U.S.-Russia uranium deal sends its last shipment
A 20-year program to convert highly enriched uranium from dismantled Russian nuclear weapons into fuel for U.S. power plants ended Thursday, with the final shipment loaded onto a vessel in St. Petersburg’s port.
The Associated Press
ST. PETERSBURG, Russia — A 20-year program to convert highly enriched uranium from dismantled Russian nuclear weapons into fuel for U.S. power plants ended Thursday, with the final shipment loaded onto a vessel in St. Petersburg’s port.
The U.S. Energy Department described the program, commonly known as Megatons to Megawatts, as one of the most successful nuclear-nonproliferation partnerships ever undertaken.
The agreement, signed in 1993 shortly after the collapse of the Soviet Union and always scheduled to end in 2013, gave Russia the financial incentive to dismantle thousands of nuclear weapons. The initial aim was to help keep the vast stockpiles of weapons-grade uranium out of the hands of terrorists and to make sure Russia’s nuclear workers got paid at a time the country was nearly bankrupt.
Under the program, 500 metric tons of highly enriched uranium, the equivalent of about 20,000 nuclear warheads, was converted into fuel for U.S. nuclear reactors. During the past 15 years, the fuel has generated 10 percent of U.S. electricity, or nearly half of all commercial nuclear energy.
“For two decades, one in 10 light bulbs in America has been powered by nuclear material from Russian nuclear warheads,” U.S. Energy Secretary Ernest Moniz said in a statement.
While monitored by the U.S. and Russian governments, the contract has been carried out by two commercial companies: the United States Enrichment Corp. and Techsnabexport.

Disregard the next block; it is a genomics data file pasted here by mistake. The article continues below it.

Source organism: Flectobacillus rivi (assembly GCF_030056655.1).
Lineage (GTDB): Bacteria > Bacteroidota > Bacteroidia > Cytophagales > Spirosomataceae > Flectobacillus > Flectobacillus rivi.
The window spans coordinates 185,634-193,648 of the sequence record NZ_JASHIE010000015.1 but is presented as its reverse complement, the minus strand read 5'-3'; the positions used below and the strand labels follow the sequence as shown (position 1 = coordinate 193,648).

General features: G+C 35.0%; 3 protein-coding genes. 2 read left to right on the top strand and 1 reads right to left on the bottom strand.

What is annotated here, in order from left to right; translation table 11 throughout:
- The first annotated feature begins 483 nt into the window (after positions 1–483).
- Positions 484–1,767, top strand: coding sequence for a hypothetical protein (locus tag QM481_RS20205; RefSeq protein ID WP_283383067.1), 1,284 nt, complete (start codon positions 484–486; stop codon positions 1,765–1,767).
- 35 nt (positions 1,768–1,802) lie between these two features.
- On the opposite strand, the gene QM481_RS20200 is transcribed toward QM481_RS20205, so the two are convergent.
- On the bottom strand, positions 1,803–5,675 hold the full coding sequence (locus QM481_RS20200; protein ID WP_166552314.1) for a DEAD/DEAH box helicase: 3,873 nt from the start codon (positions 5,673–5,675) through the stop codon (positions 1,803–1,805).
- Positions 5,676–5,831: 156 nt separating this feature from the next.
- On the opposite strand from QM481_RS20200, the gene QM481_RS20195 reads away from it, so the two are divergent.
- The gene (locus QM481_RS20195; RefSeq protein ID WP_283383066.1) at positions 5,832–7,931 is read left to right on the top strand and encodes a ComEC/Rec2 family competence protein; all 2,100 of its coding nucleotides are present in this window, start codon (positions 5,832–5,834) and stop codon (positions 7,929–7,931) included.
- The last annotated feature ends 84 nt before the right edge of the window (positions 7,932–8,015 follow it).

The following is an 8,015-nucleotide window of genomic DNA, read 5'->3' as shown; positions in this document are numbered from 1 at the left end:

The commercial value of the agreement was $17 billion. The money came from U.S. utilities, and it provided a significant income flow to a struggling Russia.
Rick Shannon, president of Atlantic Ro-Ro Carriers, the company in charge of shipping for this program, said he expects the U.S. will continue to purchase low-enriched uranium derived from Russian nuclear stockpiles.
“Shipments of this type are critical to continue,” he said. “As to how they continue and what the commercial version will be, it will a little bit different than right now.”
Russia is estimated to have hundreds of tons of highly enriched uranium, far more than is needed to maintain its nuclear arsenal. The New START arms-reduction treaty limits the number of deployed strategic warheads to 1,550 for each country.
U.S. and Russian officials watched Thursday as 40 cylinders containing low-enriched uranium were loaded onto a ship bound for Baltimore.
The ship is under the command of Roman Elokhin, a Russian sea dog with a full head of white hair.
And in addition to the 60 tons of uranium canisters, it’s carrying the usual load of aluminum, steel and containers.
In early December, it will call at Ruckert Terminals in Baltimore, across the water from Fort McHenry.
The uranium, last loaded, will be first to go ashore. Then it will be taken to one of three plants to be fabricated into usable fuel.
“The North Atlantic in winter, it gets a little bit hairy out there,” said Shannon, of Ro-Co. “But the old captains in the Russian fleet are some of the best in the world.”
Material from The Washington Post is included in this report..